Evaluate new therapeutic regimens of benznidazole as monotherapy, or in combination with fosravuconazole, for the treatment of adult patients with chronic Chagas disease.
current phase of drug development
updated 1 Mar 2022
Benznidazole, currently the standard treatment for Chagas disease, is effective but has limitations: the treatment lasts 60 days, and some 20% of patients stop treatment due to side effects, which can include gastric intolerance, skin rashes, and neuromuscular problems. To explore whether the side effects were related to dose or treatment duration, DNDi decided to test the efficacy of new regimens where exposure to benznidazole would be reduced, either due to shorter treatment, lower doses, or both.
In 2013, a proof-of-concept trial showed that fosravuconazole, an azole-class antifungal drug discovered by Eisai Ltd (Japan), had good safety and was effective at clearing the parasite, but efficacy was not sustained. A Phase I drug-drug interaction study assessed the safety and pharmacokinetic interactions of fosravuconazole and benznidazole administered separately and in combination. No major clinically relevant safety or tolerability issues were identified.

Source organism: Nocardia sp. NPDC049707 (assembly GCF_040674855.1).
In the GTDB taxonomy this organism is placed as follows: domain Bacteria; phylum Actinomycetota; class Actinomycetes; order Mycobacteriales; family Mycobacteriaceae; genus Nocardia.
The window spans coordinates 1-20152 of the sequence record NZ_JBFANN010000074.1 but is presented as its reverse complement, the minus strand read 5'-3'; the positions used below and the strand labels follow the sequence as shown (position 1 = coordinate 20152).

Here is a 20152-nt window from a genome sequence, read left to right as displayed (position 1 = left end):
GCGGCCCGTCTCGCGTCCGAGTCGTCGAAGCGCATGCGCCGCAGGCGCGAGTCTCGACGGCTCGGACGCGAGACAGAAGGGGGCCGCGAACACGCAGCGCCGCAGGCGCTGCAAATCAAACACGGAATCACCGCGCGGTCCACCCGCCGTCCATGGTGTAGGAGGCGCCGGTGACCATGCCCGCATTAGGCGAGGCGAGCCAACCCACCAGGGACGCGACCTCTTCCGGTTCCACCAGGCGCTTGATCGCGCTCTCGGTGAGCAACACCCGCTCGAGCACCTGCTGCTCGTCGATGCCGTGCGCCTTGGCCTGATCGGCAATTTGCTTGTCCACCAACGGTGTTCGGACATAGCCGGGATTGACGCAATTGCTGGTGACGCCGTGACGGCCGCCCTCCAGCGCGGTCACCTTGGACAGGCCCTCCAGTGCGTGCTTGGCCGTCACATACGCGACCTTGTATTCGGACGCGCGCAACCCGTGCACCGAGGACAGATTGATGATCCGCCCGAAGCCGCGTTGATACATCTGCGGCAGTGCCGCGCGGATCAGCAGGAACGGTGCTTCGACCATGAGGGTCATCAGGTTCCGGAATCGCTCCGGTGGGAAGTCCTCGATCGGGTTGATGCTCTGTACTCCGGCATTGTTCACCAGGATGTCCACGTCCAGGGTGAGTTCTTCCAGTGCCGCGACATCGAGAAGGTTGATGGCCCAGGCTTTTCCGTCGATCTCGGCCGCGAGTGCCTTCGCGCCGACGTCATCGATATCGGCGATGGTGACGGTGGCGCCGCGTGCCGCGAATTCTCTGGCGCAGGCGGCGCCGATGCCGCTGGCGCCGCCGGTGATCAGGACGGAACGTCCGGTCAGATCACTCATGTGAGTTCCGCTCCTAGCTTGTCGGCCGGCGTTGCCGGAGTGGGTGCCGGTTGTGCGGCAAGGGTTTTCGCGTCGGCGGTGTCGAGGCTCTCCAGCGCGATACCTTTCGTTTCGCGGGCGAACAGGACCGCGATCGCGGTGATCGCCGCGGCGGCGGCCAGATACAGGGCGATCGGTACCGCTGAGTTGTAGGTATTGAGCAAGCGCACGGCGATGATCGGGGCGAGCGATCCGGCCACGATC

The BENDITA (Benznidazole New Doses Improved Treatment & Therapeutic Associations) study looked for regimens at least as effective as the standard treatment, with fewer side effects. From 2016 to 2018, a Phase II, randomized, placebo-controlled study was carried out in three sites in Bolivia to test six benznidazole treatments of differing lengths and dosages, both as a monotherapy and in combination with fosravuconazole, against a placebo. The aim was to improve efficacy, safety, and tolerability of treatment of adults with chronic indeterminate Chagas disease, thereby improving patients’ adherence and making the treatment more acceptable to physicians.
Results showed that the new regimens presented good safety profiles. DNDi continues to work with national programmes, partners, and health ministries of endemic countries to confirm these results and encourage the necessary steps to register the new regimen. Currently, DNDi is conducting a Phase III clinical trial in Argentina to validate a two-week regimen with benznidazole for adults in the chronic phase of the disease.
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